The adventures of a soldier; or, Memoirs of Edward Costello, narratives of the campaigns in the Peninsular (Google eBook)

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1841
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Page 313 - I felt a sudden tightness grasp my throat As it would strangle me ; such as I felt, I knew it well, some twenty years ago, When my good father shed his blessing on me : I hate to weep, and so I came away.
Page 31 - As Colonel Napier justly observes, " Had the historian Gibbon known of such a march, he would have spared his sneer about ' the delicacy of modern soldiers.' " As we approached Talavera, we learned for a fact, that a battle had been fought from the crowds of disorderly Spanish soldiery we continued to meet upon the road ; some few of them were wounded. These men were part of General Cuesta's army that had been beaten by the French on the 27th, and who chose to give the most disastrous account of...
Page 158 - I happened to be on guard one day, when General Craufurd came riding in from the front with his orderly dragoon, as was his usual custom, when two of our men, one of them a corporal, came running out of a house with some bread which they had stolen from the Spaniards; they were pursued by a Spanish woman, crying lustily,
Page 178 - ... its horrors, accompanied by screams, groans, and shouts, and the crashing of stones and falling of timbers. I now, for the first time for many years, uttered something like a prayer. After the horrible and well-known scene of carnage had lasted some time, the fire gradually slackened from the breach, and I heard a cheering which I knew to proceed from within the town, and shortly afterwards a cry of " Blood and 'ounds ! where's the Light Division ? the town's our own hurrah !" This proceeded,...
Page 160 - A dead silence prevailed for some time, until our gallant General recovered a little his noble feeling, when he uttered, with a broken accent, ' Why does a brave soldier like you commit these crimes ? ' Then, beckoning to his orderly to bring his horse, he mounted and rode off. It is needless to say that the other man also was pardoned, and in a few days the corporal was restored to his rank.
Page 159 - We were marched with a number of others to a sort of pound, surrounded by a wall. There was a well in the centre, out of which I drew water with my mess-tin, by means of canteen straps I collected from the men who were prisoners like myself. You sat on my knapsack ; I parted my last biscuit with you. You then told me you would never forget my kindness to you. It is now in your power, sir. You know how short we have been of rations for some time...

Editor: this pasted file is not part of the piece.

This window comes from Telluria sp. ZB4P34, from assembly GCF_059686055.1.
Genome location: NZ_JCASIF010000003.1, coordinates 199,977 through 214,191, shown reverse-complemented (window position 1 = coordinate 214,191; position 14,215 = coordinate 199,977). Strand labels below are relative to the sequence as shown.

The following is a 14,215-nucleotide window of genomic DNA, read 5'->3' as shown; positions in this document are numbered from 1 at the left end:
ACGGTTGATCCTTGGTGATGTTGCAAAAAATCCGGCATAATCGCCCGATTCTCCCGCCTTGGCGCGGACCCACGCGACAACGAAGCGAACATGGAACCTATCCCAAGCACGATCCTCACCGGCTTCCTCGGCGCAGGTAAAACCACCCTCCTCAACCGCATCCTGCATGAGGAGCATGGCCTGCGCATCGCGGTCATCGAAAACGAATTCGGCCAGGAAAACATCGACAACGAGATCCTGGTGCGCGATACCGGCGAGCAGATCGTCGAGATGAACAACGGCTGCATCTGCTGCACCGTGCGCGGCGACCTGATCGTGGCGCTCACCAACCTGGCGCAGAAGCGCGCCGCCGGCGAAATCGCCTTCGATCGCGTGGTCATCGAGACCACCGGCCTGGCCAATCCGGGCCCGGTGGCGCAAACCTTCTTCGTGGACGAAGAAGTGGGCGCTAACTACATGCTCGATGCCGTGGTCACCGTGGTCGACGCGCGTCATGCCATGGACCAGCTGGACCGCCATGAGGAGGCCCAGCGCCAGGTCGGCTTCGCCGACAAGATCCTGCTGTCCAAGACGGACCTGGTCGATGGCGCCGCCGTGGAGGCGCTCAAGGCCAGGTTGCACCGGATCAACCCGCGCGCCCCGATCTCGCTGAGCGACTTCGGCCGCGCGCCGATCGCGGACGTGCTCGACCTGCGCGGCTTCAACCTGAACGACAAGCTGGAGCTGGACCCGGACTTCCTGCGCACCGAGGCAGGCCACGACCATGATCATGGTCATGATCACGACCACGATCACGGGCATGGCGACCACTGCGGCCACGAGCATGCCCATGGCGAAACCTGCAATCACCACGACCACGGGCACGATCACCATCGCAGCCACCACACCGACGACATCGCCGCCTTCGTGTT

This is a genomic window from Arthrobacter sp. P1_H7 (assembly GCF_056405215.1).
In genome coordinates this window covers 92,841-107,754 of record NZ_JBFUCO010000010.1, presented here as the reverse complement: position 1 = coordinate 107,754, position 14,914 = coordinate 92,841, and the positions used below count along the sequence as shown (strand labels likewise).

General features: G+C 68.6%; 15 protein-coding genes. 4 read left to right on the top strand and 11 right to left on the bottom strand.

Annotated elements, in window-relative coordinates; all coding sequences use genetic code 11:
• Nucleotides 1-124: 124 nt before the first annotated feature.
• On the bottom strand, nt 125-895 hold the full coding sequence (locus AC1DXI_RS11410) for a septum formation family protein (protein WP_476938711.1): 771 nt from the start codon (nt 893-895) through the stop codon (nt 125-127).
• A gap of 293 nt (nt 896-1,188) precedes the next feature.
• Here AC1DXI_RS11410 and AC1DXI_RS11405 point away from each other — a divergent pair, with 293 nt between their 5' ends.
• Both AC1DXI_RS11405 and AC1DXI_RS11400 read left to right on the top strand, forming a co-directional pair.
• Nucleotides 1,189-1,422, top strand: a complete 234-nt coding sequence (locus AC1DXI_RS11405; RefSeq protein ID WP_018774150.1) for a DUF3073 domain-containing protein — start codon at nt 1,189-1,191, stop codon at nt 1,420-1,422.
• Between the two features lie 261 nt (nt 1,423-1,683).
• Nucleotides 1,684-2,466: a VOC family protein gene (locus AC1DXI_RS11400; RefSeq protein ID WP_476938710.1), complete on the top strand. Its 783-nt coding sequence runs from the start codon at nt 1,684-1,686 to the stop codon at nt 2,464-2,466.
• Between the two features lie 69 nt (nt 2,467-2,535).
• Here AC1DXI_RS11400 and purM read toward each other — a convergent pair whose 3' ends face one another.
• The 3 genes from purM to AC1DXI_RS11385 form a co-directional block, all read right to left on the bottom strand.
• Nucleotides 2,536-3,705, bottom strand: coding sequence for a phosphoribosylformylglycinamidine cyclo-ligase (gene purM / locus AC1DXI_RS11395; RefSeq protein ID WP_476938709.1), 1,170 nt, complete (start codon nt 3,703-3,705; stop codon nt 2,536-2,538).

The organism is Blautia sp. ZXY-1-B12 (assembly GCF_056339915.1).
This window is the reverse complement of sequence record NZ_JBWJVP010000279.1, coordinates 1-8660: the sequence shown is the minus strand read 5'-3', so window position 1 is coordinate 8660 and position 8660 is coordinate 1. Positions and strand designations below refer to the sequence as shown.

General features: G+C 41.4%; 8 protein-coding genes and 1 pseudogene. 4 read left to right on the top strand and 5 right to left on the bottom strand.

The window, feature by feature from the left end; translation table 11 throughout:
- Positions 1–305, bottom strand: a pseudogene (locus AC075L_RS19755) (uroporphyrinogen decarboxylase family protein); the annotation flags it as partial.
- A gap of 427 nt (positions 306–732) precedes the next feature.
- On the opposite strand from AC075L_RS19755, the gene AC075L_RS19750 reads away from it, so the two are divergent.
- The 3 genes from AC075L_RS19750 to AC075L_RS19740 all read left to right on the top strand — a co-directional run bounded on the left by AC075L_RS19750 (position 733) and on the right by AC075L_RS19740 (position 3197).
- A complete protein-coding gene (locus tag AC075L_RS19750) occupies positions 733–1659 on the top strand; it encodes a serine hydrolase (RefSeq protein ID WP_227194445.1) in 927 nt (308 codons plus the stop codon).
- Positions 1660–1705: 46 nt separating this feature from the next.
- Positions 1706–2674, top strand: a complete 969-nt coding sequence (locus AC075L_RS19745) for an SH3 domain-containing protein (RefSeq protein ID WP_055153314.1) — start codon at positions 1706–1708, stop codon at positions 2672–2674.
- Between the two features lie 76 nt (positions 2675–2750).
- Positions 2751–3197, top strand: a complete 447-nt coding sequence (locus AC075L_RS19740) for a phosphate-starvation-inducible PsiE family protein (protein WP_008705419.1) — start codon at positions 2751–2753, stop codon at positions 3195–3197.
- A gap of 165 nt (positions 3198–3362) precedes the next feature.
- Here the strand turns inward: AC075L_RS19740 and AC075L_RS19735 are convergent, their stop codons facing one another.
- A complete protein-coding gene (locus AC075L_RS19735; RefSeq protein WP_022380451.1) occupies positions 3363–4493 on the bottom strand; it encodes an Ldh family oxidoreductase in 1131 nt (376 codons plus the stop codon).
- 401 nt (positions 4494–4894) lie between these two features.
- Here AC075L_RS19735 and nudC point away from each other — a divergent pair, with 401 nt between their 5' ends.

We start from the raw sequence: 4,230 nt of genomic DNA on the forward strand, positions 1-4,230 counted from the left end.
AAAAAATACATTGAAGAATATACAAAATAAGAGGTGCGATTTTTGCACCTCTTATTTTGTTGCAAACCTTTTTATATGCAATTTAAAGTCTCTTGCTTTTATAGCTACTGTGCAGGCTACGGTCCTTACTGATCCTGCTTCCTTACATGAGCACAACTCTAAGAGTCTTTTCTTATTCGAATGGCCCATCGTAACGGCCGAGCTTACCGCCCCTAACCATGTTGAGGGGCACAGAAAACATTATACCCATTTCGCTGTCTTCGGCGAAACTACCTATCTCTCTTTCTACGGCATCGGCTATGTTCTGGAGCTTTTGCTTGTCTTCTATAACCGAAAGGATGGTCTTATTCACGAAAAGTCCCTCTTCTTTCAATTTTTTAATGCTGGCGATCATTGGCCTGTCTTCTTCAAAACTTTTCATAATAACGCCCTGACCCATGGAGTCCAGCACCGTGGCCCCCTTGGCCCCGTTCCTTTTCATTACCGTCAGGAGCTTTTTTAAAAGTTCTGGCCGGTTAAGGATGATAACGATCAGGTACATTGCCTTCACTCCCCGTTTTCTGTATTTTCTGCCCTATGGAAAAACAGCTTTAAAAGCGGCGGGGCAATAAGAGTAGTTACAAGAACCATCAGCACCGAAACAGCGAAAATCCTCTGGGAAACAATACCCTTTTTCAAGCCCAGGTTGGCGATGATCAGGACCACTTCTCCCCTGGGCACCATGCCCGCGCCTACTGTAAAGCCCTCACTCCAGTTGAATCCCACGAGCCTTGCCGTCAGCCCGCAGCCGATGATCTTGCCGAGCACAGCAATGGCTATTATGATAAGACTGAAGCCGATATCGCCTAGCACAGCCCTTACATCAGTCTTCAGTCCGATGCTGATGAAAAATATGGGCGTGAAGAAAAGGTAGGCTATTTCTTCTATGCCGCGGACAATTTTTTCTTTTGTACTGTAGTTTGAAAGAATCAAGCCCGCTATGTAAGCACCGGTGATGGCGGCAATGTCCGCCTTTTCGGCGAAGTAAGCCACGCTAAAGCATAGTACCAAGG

Page 31 - English miles, and in the hottest season of the year, each man carrying from fifty to sixty pounds weight upon his shoulders. Had the historian Gibbon known of such a march, he would have spared his sneer about the "delicacy of modern soldiers !
Page 79 - This our stolen intercourses soon made us awake to, until at length, touched with pity, our men went so far as to share with them the ration biscuits which we were regularly supplied with from England by our shipping. Indeed, we buried all national hostility in our anxiety to assist and relieve them. Tobacco was in great request; we used to carry some of ours to them, while they in return would bring us a little brandy. Their reVeille...
Page 149 - Now, lads, for the breach !" led the way. We started off in double time, and got under fire, in turning the left corner of the wall. As we neared the breach, the shot of the enemy swept our men away fast. Canister, grape...
Page 158 - ... were tried by a Brigade Court-martial, and brought out to a wood near the town for punishment. When the brigade was formed, and the Brigade-Major had finished reading the proceedings of the court-martial, General Craufurd commenced lecturing both men and officers on the nature of their cruelty to the harmless inhabitants, as he called the Spaniards. He laid particular stress on our regiment, who, he said, committed more crimes than the whole of the British army. * Besides, you think...

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